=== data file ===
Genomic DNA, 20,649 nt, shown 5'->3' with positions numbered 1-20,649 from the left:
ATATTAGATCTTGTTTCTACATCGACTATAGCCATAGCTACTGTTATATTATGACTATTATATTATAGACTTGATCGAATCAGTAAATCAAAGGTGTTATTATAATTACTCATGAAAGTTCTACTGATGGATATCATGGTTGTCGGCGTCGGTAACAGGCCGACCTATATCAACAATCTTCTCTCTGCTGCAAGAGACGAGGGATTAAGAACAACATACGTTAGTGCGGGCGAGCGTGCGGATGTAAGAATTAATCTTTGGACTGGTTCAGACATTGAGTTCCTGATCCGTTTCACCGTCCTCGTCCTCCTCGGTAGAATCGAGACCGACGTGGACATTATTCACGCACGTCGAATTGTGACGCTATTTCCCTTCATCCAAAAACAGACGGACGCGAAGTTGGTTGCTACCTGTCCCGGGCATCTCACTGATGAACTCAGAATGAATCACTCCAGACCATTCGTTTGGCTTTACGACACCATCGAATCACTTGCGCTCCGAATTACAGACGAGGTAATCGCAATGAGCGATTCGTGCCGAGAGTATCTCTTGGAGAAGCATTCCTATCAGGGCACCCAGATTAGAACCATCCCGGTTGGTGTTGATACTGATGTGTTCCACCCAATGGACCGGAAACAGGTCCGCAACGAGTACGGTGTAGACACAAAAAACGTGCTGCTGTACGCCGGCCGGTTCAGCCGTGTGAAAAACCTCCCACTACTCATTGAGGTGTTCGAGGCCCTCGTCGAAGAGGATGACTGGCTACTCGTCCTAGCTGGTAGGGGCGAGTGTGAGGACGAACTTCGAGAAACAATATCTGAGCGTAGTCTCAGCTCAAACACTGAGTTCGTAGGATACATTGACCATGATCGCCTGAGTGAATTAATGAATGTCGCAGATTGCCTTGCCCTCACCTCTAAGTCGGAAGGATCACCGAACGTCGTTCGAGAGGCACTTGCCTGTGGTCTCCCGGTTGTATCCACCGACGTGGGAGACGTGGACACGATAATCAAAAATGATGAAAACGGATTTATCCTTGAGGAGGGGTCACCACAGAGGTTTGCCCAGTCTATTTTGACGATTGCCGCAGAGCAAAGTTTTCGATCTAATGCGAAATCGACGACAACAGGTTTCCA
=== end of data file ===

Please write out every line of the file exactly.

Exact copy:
Genomic DNA, 20,649 nt, shown 5'->3' with positions numbered 1-20,649 from the left:
ATATTAGATCTTGTTTCTACATCGACTATAGCCATAGCTACTGTTATATTATGACTATTATATTATAGACTTGATCGAATCAGTAAATCAAAGGTGTTATTATAATTACTCATGAAAGTTCTACTGATGGATATCATGGTTGTCGGCGTCGGTAACAGGCCGACCTATATCAACAATCTTCTCTCTGCTGCAAGAGACGAGGGATTAAGAACAACATACGTTAGTGCGGGCGAGCGTGCGGATGTAAGAATTAATCTTTGGACTGGTTCAGACATTGAGTTCCTGATCCGTTTCACCGTCCTCGTCCTCCTCGGTAGAATCGAGACCGACGTGGACATTATTCACGCACGTCGAATTGTGACGCTATTTCCCTTCATCCAAAAACAGACGGACGCGAAGTTGGTTGCTACCTGTCCCGGGCATCTCACTGATGAACTCAGAATGAATCACTCCAGACCATTCGTTTGGCTTTACGACACCATCGAATCACTTGCGCTCCGAATTACAGACGAGGTAATCGCAATGAGCGATTCGTGCCGAGAGTATCTCTTGGAGAAGCATTCCTATCAGGGCACCCAGATTAGAACCATCCCGGTTGGTGTTGATACTGATGTGTTCCACCCAATGGACCGGAAACAGGTCCGCAACGAGTACGGTGTAGACACAAAAAACGTGCTGCTGTACGCCGGCCGGTTCAGCCGTGTGAAAAACCTCCCACTACTCATTGAGGTGTTCGAGGCCCTCGTCGAAGAGGATGACTGGCTACTCGTCCTAGCTGGTAGGGGCGAGTGTGAGGACGAACTTCGAGAAACAATATCTGAGCGTAGTCTCAGCTCAAACACTGAGTTCGTAGGATACATTGACCATGATCGCCTGAGTGAATTAATGAATGTCGCAGATTGCCTTGCCCTCACCTCTAAGTCGGAAGGATCACCGAACGTCGTTCGAGAGGCACTTGCCTGTGGTCTCCCGGTTGTATCCACCGACGTGGGAGACGTGGACACGATAATCAAAAATGATGAAAACGGATTTATCCTTGAGGAGGGGTCACCACAGAGGTTTGCCCAGTCTATTTTGACGATTGCCGCAGAGCAAAGTTTTCGATCTAATGCGAAATCGACGACAACAGGTTTCCA